Four suspects were arrested this week in the kidnapping of former Australian cricketer Stuart MacGill.
The incident took place on April 14 in the Sydney suburb of Cremorne, but MacGill, who was eventually released, only reported it a week later, BBC reported, citing New South Wales Police. A two-week-long investigation was launched and the arrests were made on Wednesday, following raids across Sydney.
On the night of the kidnapping, MacGill was confronted by a 46-year-old man he knew, according to the report. Two other men then allegedly appeared and forced him into a car and drove him to a remote site on the outskirts of the city. When there, he was allegedly assaulted and threatened at gunpoint by a "criminal gang," BBC noted. An hour later, MacGill was released in the southwest suburb of Belmore.
Police believe the scheme was financially motivated, although no money was handed over or obtained during the attack. MacGill reported it days later because he was concerned about his family.
"To be standing on a street, to be dragged into a car, driven to a remote location, physically assaulted, threatened with a firearm, held for a period of time, and then dumped, I think you would be pretty worried," said detective Anthony Holton.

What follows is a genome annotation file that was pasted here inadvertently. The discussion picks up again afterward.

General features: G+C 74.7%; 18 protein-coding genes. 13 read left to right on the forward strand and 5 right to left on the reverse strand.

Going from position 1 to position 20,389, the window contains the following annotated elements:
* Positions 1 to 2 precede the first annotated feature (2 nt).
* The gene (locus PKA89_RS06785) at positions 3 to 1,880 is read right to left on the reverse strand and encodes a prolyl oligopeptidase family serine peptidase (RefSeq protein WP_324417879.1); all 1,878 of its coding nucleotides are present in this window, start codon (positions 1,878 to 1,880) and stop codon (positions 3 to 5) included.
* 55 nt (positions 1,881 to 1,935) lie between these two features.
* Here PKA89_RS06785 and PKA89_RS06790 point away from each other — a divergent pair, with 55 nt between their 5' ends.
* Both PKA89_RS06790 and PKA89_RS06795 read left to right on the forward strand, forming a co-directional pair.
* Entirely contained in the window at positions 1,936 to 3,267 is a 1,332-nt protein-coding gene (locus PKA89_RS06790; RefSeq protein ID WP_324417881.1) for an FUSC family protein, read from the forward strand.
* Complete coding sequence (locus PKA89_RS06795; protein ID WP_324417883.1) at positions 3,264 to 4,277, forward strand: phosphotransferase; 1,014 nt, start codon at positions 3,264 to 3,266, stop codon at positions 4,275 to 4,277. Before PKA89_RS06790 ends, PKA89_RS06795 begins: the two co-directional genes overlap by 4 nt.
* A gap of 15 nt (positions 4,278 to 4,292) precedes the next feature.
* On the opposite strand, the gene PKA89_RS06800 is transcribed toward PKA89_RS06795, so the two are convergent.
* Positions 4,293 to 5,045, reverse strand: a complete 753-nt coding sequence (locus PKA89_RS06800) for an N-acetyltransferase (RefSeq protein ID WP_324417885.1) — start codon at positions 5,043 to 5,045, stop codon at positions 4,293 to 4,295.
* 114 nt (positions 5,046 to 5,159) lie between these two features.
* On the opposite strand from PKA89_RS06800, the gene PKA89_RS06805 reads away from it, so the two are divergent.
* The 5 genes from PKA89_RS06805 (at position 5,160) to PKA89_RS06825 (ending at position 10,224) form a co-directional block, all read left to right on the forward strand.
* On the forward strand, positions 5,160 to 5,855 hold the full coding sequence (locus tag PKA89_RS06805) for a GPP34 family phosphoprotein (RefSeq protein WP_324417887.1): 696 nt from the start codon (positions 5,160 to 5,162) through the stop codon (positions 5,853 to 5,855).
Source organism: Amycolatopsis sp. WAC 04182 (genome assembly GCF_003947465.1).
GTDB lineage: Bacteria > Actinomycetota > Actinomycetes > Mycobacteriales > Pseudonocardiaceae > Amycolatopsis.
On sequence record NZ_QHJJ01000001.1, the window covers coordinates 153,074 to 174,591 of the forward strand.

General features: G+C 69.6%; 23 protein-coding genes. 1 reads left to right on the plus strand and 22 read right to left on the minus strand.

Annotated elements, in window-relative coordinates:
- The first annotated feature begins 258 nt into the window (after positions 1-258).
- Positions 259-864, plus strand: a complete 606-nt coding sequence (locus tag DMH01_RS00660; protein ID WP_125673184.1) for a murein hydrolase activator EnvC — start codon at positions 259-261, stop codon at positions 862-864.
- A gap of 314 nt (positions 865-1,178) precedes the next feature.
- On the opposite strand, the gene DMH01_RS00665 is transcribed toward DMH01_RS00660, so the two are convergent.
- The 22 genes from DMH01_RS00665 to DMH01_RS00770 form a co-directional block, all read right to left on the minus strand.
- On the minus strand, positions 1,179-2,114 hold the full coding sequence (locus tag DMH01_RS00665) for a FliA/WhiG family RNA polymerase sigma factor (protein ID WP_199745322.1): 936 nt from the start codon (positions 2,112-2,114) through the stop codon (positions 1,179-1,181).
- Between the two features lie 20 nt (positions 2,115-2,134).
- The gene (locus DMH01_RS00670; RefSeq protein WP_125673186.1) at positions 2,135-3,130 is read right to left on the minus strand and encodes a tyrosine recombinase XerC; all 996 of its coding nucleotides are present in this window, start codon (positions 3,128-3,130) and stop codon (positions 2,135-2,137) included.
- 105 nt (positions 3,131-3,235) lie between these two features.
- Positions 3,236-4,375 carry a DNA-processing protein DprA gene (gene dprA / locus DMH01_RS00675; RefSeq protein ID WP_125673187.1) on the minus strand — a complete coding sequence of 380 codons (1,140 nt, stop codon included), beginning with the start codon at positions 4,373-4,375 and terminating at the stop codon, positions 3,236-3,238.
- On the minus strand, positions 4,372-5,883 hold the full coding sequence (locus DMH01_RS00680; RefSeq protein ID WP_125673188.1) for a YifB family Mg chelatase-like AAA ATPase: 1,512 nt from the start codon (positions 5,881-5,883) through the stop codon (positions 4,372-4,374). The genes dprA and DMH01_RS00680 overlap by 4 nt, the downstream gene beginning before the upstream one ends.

"I know it is only an hour that he was held, but it would have been a horribly frightful hour to endure through," he added.
Holton explained that MacGill was treated as a "victim of a targeted kidnapping" and that the ordeal was "not involved in any back story that leads to him having a personal debt to other people."
MacGill sustained minor injuries but didn't require medical care, police stated.
MacGill played 44 Tests for Australia from 1998 to 2010. During that time he picked up 208 wickets. At one point he was ranked the world's second-best bowler, but was overshadowed by teammate Shane Warne. He now works as the general manager of a restaurant in the northern suburbs of Sydney. MacGill spoke of his retirement in a 2019 interview with Sportskeeda.
"Cricket is a hard game to stop playing because you've spent a lot of time in it. When I was playing, it was not a job, it was something I enjoyed doing, and because I was good at it, I enjoyed it even more," he said. "Because you spend so much time doing it, when you finish, you don't know what you have to do with yourself. I was just a little bit surprised at how much time I had. It kind of was a little bit difficult," he continued, adding, "I enjoy food and I enjoy wine, and this (restaurant), and I am busier than I have ever been."
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